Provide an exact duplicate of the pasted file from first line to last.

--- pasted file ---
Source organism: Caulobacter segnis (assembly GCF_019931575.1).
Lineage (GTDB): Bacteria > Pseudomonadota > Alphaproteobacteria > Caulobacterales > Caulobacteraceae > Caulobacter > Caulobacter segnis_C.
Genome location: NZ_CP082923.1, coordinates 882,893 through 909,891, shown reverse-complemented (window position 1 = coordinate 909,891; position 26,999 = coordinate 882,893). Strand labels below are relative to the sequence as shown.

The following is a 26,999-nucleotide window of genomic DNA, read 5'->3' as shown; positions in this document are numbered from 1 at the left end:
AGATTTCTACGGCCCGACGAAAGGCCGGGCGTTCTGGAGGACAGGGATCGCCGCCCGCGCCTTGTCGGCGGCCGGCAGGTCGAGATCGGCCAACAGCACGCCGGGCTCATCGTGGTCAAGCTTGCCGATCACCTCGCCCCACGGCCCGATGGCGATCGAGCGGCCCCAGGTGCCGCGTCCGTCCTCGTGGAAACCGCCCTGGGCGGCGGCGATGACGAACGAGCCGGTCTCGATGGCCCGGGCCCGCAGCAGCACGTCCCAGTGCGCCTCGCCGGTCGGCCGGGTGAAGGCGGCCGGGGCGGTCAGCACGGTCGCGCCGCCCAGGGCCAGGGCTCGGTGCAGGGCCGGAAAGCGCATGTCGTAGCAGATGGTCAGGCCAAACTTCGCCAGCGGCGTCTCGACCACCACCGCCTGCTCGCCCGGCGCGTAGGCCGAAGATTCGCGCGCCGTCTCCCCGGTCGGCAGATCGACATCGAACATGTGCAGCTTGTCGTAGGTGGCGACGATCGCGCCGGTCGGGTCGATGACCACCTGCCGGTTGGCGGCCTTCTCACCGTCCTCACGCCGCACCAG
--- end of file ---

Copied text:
Source organism: Caulobacter segnis (assembly GCF_019931575.1).
Lineage (GTDB): Bacteria > Pseudomonadota > Alphaproteobacteria > Caulobacterales > Caulobacteraceae > Caulobacter > Caulobacter segnis_C.
Genome location: NZ_CP082923.1, coordinates 882,893 through 909,891, shown reverse-complemented (window position 1 = coordinate 909,891; position 26,999 = coordinate 882,893). Strand labels below are relative to the sequence as shown.

The following is a 26,999-nucleotide window of genomic DNA, read 5'->3' as shown; positions in this document are numbered from 1 at the left end:
AGATTTCTACGGCCCGACGAAAGGCCGGGCGTTCTGGAGGACAGGGATCGCCGCCCGCGCCTTGTCGGCGGCCGGCAGGTCGAGATCGGCCAACAGCACGCCGGGCTCATCGTGGTCAAGCTTGCCGATCACCTCGCCCCACGGCCCGATGGCGATCGAGCGGCCCCAGGTGCCGCGTCCGTCCTCGTGGAAACCGCCCTGGGCGGCGGCGATGACGAACGAGCCGGTCTCGATGGCCCGGGCCCGCAGCAGCACGTCCCAGTGCGCCTCGCCGGTCGGCCGGGTGAAGGCGGCCGGGGCGGTCAGCACGGTCGCGCCGCCCAGGGCCAGGGCTCGGTGCAGGGCCGGAAAGCGCATGTCGTAGCAGATGGTCAGGCCAAACTTCGCCAGCGGCGTCTCGACCACCACCGCCTGCTCGCCCGGCGCGTAGGCCGAAGATTCGCGCGCCGTCTCCCCGGTCGGCAGATCGACATCGAACATGTGCAGCTTGTCGTAGGTGGCGACGATCGCGCCGGTCGGGTCGATGACCACCTGCCGGTTGGCGGCCTTCTCACCGTCCTCACGCCGCACCAG